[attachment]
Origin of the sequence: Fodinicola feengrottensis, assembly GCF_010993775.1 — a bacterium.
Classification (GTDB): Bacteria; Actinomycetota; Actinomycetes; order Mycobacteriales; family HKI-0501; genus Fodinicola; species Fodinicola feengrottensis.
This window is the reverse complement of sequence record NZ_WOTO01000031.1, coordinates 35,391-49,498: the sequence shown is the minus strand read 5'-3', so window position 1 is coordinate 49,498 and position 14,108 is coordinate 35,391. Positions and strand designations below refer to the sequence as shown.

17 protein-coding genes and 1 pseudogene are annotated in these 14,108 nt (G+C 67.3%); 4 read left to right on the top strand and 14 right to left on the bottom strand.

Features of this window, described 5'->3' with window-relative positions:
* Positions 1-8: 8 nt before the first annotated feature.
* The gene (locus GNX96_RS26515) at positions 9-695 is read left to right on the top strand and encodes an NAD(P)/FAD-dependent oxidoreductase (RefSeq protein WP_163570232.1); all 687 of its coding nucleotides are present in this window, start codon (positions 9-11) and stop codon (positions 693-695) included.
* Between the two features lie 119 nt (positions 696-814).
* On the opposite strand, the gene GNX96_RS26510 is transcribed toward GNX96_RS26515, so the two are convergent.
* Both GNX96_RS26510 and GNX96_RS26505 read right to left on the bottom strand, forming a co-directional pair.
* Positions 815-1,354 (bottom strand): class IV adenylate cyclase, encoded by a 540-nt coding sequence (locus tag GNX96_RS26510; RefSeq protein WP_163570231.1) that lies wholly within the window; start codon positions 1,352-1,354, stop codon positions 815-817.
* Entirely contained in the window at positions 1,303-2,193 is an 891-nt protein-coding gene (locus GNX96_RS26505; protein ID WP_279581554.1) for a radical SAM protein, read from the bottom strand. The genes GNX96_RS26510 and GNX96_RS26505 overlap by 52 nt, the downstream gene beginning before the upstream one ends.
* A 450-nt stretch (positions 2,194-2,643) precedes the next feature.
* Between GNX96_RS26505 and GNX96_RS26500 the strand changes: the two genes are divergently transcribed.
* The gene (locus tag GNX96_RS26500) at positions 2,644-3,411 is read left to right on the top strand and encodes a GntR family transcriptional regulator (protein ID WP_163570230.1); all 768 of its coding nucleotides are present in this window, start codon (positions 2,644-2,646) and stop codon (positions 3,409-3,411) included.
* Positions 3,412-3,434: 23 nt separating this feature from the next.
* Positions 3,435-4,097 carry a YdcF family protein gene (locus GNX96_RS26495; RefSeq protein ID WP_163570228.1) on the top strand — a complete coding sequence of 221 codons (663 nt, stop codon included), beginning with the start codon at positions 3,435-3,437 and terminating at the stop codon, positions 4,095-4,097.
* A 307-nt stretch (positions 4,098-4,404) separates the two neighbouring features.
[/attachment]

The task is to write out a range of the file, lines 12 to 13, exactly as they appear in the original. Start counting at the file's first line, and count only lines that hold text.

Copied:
* Entirely contained in the window at positions 1,303-2,193 is an 891-nt protein-coding gene (locus GNX96_RS26505; protein ID WP_279581554.1) for a radical SAM protein, read from the bottom strand. The genes GNX96_RS26510 and GNX96_RS26505 overlap by 52 nt, the downstream gene beginning before the upstream one ends.
* A 450-nt stretch (positions 2,194-2,643) precedes the next feature.